Statements by officials of the Ministry of the Maritime Fleet during August anda and developments on the charter market indicate that the course of action recommended by Savel'yev already may have been incorporated into Soviet shipping policy. In August, officials of Sovfrakhtusinessman froa tne Free World tnst Soviet ships were available for charter, especially during the winter montns. In September the Minister of the Maritime Fleetest German freight forwarder that it la quite possible that during certain short periods of time as the result of seasonal Influences there will be surpluses of tonnage in the Soviet fleet and that the USSR will endeavor to obtain cargoes for such ships. wedish fins time chartered two Soviet dry cargo vessels during January through4 for voyages that required withdrawal of the vesselB from the trade routes which they follow in carrying Soviet cargoes. umber of Soviet vessels have been chartered under similar circumstances for voyages beginning inJ* and later.

In view of the recent expansion of the Soviet merchant fleet and the fact that Soviet shipping requirements decrease drastically during the winter, there is good reason to believe that the USSR is now making available to charterers in tne Free Worid both vessels that arefrom delivering exports and vessels lhat ore temporarily rendered surplus by seasonal factors. Whether or not Savel'yev's recommendations extend to vessels beyond these two categories ia uncertain,umber, of reanojiu Indicate that they might. Under certain circumstances it would bo to the advantage of the USSR to make available to charterers io the Free World for relatively long periods vessels that normally are engaged Ln carrying Soviet exports, even if it meant abandoning plans to increase toercent the share of Soviet seaborne trade carried ln Soviet ships. As recentlyxports nnde upercent of the tonnage volume of Soviet seaborne foreign trade. Some of the Soviet ships delivering export cargoes con load imports for the return voyage, and others can find employmentort of the return voyage byup foreign interport cargoes,arge proportion mist return to the USSR inostly practice.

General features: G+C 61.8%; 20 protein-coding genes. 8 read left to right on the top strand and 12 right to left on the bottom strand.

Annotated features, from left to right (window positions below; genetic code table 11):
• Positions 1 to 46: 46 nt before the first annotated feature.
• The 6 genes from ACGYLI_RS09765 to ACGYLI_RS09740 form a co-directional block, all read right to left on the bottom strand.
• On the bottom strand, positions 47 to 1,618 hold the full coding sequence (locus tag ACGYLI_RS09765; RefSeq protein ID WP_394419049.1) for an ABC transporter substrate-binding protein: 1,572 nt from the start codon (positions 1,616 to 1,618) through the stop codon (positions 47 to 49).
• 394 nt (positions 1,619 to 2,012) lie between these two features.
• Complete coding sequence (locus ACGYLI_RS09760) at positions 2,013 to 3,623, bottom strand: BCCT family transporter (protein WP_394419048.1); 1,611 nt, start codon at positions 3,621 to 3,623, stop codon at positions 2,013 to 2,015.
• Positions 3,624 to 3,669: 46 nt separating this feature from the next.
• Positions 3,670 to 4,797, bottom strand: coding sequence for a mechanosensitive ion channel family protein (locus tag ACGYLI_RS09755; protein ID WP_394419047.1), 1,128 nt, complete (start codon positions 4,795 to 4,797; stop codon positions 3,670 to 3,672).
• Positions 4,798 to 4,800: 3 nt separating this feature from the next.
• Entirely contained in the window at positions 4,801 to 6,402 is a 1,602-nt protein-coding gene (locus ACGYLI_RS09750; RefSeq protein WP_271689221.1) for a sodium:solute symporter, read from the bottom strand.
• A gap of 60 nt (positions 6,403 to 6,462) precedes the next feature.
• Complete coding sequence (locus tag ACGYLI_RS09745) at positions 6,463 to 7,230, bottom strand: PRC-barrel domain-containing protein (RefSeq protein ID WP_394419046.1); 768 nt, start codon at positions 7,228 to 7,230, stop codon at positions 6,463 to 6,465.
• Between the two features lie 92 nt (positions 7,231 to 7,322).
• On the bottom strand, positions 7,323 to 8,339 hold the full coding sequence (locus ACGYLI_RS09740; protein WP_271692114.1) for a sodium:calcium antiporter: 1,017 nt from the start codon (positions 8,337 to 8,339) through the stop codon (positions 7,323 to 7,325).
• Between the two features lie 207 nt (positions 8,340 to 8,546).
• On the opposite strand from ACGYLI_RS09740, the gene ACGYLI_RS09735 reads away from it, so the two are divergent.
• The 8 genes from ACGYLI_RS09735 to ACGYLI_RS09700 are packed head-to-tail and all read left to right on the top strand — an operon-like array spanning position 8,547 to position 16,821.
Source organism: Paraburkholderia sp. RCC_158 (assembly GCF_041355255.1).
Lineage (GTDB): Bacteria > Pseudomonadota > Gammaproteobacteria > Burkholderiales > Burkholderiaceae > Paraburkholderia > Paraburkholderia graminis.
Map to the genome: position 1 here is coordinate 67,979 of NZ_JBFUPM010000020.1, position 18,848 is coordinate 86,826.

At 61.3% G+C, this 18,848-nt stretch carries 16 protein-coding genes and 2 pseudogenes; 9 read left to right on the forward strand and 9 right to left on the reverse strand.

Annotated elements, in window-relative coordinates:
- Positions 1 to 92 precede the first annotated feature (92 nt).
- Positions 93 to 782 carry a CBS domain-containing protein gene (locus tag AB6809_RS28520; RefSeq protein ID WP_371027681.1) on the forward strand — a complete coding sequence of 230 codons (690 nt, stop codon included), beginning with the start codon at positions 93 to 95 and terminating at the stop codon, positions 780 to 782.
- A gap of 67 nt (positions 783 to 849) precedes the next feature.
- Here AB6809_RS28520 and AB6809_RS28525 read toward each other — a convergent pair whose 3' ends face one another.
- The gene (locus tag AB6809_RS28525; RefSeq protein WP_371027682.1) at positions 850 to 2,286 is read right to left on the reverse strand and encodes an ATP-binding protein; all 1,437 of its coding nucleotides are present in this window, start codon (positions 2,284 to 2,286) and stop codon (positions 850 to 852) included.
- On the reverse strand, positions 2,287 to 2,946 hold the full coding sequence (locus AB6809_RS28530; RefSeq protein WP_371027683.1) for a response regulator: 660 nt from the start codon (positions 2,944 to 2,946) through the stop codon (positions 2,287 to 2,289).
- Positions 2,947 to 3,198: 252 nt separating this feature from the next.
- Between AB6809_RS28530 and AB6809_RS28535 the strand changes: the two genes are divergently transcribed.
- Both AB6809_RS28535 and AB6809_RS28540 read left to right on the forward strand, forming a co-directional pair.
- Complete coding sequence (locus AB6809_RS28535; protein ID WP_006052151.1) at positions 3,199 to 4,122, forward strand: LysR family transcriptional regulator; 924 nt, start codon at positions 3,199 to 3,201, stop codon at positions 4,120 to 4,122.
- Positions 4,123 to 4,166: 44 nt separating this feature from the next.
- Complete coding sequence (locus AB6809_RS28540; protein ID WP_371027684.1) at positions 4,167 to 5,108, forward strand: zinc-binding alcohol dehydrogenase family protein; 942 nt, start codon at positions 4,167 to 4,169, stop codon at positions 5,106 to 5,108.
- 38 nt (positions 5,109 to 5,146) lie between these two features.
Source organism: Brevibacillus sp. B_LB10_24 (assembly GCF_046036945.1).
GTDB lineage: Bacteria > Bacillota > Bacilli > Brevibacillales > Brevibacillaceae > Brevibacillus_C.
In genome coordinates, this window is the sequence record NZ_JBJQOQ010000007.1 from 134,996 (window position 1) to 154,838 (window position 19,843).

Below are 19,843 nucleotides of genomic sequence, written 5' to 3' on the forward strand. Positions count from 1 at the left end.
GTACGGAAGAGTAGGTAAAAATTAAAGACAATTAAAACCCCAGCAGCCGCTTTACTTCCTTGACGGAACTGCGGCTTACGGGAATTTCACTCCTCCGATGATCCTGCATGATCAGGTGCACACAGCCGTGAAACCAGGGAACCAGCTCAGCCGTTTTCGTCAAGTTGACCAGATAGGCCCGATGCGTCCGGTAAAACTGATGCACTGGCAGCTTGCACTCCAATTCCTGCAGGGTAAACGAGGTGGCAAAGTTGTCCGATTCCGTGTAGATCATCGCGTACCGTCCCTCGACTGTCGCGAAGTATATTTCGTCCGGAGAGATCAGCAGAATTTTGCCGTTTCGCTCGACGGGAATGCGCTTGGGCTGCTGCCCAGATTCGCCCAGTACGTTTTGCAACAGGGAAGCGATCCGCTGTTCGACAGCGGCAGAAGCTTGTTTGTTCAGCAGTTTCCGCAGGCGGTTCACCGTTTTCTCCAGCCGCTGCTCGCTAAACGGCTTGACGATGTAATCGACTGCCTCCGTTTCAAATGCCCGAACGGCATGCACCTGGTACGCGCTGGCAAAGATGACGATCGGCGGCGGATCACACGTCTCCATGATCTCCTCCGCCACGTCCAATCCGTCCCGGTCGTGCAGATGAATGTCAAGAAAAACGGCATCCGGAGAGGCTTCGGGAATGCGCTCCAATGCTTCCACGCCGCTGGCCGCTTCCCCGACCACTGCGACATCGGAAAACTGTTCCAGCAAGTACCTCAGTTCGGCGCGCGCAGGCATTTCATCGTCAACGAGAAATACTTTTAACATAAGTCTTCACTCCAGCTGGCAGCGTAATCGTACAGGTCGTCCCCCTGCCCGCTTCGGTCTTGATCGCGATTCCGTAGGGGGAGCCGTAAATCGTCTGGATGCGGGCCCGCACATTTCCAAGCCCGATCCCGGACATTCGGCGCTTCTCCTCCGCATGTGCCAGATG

It ls possible that many Soviet ships would be employed moreif they were hirod out to foreign charterers nithcrime chart* casls oroyage charter basis on trade routes where thereikelihood of Detaining cargoes in both directions. If this were done, the USSR probably would change the conditions of sale.o.b. for the exports that otherwise would be carried by these vessels. Control over such cargoes and responsibility for their shipment from the USSR would thus pass to the foreign purchaser. It would also mean a

-